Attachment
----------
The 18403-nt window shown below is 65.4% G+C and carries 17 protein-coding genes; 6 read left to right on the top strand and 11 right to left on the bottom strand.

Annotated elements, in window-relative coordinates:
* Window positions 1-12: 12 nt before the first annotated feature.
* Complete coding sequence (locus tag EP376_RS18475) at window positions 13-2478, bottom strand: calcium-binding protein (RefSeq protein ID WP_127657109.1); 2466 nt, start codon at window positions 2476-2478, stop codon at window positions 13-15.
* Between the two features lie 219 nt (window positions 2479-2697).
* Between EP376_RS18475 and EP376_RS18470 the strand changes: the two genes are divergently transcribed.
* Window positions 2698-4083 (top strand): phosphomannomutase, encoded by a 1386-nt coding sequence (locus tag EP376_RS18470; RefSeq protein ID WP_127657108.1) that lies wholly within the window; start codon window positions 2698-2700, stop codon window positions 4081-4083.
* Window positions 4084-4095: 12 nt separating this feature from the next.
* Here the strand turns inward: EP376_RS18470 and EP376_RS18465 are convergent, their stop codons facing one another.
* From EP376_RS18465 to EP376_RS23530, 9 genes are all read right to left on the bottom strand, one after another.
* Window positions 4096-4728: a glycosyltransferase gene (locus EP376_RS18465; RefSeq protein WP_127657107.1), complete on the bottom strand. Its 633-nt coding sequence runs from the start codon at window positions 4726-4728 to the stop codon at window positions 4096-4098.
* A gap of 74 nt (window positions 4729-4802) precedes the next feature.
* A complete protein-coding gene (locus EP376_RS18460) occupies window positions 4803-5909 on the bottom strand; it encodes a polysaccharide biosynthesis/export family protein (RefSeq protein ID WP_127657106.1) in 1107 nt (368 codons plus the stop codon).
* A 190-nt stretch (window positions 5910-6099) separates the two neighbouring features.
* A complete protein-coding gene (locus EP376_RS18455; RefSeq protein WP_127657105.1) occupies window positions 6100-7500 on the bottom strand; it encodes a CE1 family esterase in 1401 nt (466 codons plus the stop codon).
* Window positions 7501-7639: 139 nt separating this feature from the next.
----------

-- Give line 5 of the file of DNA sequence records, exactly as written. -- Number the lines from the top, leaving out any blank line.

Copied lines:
* Between the two features lie 219 nt (window positions 2479-2697).